Punjab Police on Monday moved a fresh application in the Chandigarh special CBI court, mentioning a status report filed in 2016 in Punjab and Haryana High Court, pertaining to the investigation of the 29-year-old kidnapping case of Balwant Singh Multani, son of then IAS officer DS Multani. The second application regarding the matter was filed in the special CBI Court of JMIC Ravish Kaushik. CBI has been asked to file a reply by June 11.
In its application, the Punjab Police mentioned that in the 2016, while probing the matter, CBI had submitted a status report related to the case following a miscellaneous application. However, since the FIR was quashed by the apex court, the High Court had directed to return the status report to CBI again. Police also mentioned in their application that the status report had documents related to preliminary investigation by CBI. After hearing the plea of the Punjab
Police, the CBI court asked CBI to file a reply. The matter will be heard on June 11.
In reply to an earlier application submitted by Punjab Police in CBI Court for getting the documents related to the case, CBI had said that the agency keeps record of old cases for five years.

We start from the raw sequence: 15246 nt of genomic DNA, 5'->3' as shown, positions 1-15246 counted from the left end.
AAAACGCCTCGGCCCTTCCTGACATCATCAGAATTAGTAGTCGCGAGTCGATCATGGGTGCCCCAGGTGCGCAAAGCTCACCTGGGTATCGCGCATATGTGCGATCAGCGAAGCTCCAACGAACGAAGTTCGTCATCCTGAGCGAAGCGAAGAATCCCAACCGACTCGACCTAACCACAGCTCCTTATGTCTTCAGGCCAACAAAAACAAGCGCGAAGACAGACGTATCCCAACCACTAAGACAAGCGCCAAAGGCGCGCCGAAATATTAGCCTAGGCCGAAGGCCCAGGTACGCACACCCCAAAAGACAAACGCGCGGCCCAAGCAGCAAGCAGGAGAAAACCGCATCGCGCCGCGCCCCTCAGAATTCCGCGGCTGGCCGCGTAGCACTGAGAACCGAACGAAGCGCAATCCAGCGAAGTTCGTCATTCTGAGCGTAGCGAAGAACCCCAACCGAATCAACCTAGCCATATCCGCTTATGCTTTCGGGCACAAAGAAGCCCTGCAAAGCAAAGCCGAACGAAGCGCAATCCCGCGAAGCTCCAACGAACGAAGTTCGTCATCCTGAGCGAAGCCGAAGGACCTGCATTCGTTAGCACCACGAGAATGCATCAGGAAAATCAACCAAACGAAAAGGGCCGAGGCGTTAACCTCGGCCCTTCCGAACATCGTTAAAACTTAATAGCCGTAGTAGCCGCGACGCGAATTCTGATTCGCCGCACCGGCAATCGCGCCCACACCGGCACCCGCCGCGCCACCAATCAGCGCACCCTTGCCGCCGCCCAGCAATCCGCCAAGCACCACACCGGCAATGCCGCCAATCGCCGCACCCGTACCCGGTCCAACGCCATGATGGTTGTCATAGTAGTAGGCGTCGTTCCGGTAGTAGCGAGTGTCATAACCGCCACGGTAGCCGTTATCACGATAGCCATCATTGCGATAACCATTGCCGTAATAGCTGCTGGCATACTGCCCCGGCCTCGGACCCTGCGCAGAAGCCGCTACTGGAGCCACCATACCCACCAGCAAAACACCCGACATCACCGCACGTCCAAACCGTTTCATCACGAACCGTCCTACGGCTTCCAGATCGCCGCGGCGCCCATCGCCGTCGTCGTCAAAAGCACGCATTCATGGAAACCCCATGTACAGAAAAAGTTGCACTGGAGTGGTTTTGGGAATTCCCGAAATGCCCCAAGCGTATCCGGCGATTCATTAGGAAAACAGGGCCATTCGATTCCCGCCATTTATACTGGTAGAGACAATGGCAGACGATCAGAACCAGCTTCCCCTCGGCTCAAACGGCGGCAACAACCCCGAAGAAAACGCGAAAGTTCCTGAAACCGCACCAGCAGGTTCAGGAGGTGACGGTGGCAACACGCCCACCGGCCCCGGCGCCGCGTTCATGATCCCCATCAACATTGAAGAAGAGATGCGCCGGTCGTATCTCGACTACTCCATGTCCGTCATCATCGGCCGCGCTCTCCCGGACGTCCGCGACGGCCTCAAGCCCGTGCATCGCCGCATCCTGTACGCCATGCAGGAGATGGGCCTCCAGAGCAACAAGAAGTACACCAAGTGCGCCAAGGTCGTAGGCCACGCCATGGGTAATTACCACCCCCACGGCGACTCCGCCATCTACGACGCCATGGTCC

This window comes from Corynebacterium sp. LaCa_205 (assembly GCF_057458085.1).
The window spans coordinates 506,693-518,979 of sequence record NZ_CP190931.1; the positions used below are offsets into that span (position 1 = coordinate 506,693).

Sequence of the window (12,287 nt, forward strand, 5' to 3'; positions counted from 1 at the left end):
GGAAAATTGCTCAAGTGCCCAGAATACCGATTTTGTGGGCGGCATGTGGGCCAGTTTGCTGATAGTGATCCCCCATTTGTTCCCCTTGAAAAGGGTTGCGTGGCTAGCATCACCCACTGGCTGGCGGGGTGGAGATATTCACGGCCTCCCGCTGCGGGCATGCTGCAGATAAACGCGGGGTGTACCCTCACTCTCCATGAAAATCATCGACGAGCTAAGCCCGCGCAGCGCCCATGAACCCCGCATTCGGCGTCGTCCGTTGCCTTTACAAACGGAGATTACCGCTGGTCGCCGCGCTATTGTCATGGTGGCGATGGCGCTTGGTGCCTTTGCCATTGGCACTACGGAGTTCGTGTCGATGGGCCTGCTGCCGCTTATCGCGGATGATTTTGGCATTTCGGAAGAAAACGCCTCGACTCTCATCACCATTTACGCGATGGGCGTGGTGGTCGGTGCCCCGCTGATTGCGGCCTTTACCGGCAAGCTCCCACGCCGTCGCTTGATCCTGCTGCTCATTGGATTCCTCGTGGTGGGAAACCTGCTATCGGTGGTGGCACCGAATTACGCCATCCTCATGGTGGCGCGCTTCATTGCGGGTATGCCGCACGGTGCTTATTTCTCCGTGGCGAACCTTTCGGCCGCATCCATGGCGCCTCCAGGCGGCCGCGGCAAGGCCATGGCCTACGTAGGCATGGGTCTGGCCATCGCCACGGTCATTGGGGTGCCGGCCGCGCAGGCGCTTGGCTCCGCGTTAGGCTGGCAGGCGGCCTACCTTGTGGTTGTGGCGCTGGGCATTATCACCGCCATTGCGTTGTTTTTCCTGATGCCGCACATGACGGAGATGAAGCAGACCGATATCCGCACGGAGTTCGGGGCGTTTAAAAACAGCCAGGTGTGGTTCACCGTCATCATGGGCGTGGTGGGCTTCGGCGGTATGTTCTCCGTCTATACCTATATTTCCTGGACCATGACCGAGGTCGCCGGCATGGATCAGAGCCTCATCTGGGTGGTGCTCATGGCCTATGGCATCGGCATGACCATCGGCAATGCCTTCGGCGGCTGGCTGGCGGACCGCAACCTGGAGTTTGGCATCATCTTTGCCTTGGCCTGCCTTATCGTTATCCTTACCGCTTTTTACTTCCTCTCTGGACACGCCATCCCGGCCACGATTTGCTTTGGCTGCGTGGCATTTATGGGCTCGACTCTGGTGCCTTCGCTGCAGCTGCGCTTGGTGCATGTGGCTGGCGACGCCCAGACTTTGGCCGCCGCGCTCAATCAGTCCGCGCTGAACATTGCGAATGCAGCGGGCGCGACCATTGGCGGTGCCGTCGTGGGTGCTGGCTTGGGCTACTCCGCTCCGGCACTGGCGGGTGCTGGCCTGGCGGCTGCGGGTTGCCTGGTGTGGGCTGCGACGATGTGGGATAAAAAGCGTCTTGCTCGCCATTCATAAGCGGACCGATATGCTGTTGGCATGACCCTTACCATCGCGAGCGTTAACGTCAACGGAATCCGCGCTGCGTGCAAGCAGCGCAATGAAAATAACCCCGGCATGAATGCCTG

As per records, on May 6, a case was filed against the former DGP and six other policemen regarding the disappearance of Balwant Singh Multani, who was a junior engineer with the Chandigarh Industrial and Tourism Corporation. Balwant is still missing and his family suspects he has been eliminated.
Balwant was allegedly picked up by police after a bomb attack on Saini, who was the senior superintendent of police in Chandigarh, in 1991. Saini was seriously injured in the blast.
Amid allegations that Balwant was falsely implicated and brutally tortured at the behest of Saini, a High Court bench in 2007 had directed CBI to conduct a probe. A year later, the CBI had booked Saini, then Chandigarh DSP Baldev Singh Saini, then SIs posted at Sector 17 Central police station Harsahai Sharma and Jagir Singh and other police officials. However, CBI’s FIR was quashed by Supreme Court in 2011. Palwinder said FIR was quashed on “technical grounds”, leaving it open that complainant “may take recourse to fresh proceedings, if permissible under law”.
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